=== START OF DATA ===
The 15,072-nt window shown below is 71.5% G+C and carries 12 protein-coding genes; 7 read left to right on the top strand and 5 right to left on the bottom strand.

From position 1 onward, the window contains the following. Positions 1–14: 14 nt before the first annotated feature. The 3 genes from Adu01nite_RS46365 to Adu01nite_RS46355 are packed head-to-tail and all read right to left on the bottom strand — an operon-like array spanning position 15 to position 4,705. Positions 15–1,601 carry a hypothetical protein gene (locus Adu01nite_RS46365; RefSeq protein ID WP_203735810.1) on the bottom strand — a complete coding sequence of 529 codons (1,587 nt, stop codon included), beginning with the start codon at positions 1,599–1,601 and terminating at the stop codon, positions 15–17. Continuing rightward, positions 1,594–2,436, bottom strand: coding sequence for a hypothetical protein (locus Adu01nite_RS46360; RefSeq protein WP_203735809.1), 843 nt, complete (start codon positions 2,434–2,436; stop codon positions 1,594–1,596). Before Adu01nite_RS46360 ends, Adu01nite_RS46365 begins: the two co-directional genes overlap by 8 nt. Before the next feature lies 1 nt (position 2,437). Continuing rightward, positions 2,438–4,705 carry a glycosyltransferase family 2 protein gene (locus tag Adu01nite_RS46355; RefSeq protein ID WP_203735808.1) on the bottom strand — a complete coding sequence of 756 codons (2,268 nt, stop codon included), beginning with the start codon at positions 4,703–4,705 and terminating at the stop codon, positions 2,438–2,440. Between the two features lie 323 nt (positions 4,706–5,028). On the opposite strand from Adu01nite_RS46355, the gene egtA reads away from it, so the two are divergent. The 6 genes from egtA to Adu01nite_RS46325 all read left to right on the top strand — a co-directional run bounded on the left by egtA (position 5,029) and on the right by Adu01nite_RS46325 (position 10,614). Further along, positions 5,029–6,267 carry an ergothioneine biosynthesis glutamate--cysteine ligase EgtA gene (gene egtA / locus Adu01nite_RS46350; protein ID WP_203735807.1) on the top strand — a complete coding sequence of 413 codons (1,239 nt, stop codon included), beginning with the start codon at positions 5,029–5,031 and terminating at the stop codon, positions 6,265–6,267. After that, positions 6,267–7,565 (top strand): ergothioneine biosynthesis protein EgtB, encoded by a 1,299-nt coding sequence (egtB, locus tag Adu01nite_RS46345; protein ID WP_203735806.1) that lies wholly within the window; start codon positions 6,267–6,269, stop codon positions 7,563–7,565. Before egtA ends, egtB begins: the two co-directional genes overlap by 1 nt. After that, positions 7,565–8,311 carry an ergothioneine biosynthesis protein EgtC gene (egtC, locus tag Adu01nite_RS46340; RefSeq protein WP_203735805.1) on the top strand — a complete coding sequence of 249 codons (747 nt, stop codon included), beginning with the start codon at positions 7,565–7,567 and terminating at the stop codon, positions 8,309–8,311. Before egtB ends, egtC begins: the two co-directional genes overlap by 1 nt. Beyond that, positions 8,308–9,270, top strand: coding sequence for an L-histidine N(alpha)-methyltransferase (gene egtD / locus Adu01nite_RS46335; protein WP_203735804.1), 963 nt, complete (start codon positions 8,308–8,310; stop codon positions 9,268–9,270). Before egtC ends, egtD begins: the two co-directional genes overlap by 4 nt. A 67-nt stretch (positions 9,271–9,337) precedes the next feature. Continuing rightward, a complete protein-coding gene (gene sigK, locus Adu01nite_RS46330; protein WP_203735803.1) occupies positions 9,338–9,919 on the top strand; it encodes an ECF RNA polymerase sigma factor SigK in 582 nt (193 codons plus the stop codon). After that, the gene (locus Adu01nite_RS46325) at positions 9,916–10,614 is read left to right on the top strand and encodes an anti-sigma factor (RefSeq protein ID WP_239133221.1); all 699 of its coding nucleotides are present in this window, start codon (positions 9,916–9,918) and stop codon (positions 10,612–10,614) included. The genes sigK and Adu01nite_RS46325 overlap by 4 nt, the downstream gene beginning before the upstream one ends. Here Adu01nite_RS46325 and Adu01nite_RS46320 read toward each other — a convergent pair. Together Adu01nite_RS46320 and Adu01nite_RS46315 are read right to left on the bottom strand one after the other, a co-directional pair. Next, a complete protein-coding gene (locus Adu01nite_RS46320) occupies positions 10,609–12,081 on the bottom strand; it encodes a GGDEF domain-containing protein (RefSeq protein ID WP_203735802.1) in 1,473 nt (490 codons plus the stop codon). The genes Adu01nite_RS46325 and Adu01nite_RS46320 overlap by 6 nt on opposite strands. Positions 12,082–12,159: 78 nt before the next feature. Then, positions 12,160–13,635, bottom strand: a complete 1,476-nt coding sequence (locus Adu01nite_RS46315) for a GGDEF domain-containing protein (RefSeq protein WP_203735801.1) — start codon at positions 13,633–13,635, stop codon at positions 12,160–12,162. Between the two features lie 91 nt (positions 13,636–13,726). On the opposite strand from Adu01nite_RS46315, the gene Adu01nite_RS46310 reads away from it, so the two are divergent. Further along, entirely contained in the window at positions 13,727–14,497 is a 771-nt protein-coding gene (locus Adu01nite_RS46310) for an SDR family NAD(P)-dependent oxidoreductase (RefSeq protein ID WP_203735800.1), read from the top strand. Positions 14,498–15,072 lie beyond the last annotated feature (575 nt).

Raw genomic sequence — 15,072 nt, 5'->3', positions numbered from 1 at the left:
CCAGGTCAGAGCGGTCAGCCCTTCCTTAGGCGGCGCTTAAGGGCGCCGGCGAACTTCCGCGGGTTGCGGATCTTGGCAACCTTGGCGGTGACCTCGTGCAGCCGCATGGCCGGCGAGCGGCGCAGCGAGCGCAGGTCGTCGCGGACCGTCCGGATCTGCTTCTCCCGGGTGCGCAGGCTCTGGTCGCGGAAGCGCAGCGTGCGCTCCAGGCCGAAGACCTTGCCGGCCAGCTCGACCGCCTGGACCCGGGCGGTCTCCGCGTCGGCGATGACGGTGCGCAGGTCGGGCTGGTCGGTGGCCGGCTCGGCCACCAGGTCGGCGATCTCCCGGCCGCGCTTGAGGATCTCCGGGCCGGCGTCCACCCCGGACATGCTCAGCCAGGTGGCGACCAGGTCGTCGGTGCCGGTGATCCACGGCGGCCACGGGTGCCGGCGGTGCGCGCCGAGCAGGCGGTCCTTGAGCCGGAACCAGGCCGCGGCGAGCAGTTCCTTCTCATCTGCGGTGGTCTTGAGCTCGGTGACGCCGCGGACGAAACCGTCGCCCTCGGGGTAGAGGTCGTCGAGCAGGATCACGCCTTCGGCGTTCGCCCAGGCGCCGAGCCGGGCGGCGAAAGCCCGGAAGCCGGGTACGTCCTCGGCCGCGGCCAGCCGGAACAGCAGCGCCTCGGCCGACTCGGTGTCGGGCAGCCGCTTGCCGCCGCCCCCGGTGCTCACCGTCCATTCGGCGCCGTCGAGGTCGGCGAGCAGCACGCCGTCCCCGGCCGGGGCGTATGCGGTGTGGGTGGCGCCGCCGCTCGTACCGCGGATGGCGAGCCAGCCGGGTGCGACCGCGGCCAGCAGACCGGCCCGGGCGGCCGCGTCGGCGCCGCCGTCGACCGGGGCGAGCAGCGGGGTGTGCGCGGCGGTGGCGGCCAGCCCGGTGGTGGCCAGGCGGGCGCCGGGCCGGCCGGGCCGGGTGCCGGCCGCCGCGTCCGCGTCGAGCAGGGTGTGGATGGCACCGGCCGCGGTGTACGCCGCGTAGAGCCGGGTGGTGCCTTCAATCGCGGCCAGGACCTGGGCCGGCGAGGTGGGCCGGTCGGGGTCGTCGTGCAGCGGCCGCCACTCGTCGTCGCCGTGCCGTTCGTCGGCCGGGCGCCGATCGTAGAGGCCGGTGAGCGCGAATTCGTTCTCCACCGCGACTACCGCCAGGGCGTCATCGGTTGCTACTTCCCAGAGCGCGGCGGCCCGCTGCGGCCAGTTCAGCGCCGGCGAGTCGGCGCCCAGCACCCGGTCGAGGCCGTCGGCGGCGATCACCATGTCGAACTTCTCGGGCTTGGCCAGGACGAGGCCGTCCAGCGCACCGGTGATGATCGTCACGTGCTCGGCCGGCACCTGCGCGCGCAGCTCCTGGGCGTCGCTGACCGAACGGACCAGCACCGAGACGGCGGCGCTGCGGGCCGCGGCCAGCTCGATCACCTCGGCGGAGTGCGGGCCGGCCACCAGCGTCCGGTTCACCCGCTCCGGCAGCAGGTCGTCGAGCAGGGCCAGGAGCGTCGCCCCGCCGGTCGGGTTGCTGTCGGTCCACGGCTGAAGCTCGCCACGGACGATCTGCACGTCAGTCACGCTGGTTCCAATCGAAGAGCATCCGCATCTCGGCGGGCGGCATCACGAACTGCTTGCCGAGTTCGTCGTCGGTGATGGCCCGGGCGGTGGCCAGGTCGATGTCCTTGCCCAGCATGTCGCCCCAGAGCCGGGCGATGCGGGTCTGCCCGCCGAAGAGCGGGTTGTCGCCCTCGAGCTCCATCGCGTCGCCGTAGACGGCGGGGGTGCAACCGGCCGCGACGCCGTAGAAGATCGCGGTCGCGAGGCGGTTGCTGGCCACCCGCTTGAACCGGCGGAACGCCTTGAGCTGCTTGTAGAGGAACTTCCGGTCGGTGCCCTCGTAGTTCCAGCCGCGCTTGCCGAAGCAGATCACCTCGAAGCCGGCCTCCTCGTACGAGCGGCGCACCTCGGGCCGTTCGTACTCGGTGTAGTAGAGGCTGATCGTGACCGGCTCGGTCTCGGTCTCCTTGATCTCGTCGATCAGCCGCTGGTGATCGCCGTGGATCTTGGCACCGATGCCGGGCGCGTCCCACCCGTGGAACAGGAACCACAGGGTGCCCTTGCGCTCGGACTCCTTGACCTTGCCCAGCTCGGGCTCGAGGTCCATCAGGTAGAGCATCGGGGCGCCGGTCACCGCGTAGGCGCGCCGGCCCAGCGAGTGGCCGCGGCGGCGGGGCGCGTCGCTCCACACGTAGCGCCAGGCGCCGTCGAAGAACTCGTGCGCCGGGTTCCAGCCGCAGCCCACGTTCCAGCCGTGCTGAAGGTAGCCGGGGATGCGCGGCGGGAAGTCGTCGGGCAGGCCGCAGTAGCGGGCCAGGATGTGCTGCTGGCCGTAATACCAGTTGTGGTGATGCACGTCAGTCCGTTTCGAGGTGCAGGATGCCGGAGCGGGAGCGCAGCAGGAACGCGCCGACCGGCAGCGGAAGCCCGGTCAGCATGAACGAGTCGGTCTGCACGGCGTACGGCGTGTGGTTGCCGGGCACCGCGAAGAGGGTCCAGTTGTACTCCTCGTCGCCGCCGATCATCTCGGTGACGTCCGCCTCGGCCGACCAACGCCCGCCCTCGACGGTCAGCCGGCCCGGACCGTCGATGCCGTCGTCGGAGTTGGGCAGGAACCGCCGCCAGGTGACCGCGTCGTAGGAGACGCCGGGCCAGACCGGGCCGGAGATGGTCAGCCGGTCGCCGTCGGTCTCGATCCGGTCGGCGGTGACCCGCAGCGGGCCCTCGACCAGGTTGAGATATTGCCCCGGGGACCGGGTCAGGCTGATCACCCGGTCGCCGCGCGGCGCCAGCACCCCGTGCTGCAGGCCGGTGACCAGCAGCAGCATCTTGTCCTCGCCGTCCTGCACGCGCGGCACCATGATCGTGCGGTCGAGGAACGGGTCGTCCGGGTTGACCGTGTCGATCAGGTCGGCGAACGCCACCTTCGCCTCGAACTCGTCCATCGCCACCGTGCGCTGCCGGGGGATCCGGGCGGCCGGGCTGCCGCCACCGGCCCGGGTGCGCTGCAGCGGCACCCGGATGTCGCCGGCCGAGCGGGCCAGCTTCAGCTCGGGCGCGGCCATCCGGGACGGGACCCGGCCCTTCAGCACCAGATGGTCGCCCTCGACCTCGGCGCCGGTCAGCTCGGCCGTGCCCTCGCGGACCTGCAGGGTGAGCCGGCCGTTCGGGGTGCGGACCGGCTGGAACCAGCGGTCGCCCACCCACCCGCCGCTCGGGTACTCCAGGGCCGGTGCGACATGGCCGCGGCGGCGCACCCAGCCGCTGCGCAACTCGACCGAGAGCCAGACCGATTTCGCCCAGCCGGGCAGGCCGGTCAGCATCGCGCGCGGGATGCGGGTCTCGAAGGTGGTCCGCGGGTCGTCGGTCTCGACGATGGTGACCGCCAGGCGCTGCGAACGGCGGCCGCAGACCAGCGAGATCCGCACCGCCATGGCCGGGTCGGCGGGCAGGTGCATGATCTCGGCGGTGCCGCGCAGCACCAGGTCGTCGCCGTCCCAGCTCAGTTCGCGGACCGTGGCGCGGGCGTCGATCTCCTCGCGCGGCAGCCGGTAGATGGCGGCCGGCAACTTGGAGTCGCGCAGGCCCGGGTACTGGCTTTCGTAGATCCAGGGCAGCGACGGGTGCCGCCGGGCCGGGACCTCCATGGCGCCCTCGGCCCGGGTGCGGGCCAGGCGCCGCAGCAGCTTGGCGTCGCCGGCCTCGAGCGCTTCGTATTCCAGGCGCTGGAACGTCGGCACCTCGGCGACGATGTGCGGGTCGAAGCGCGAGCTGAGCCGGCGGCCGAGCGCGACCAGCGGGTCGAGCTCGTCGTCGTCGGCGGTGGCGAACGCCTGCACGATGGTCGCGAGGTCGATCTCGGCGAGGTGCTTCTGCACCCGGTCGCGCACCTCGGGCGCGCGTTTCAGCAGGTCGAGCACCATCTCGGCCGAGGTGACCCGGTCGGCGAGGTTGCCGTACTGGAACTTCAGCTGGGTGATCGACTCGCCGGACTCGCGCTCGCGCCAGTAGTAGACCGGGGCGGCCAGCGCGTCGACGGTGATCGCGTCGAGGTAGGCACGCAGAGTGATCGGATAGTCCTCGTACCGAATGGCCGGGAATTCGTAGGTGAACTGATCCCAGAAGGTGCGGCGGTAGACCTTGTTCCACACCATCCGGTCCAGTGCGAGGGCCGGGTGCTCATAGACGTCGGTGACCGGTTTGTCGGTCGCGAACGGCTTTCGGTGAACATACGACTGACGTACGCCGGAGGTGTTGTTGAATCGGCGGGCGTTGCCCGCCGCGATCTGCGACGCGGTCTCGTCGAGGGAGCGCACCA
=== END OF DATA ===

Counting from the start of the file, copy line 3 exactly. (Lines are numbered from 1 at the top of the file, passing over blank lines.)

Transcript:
Raw genomic sequence — 15,072 nt, 5'->3', positions numbered from 1 at the left: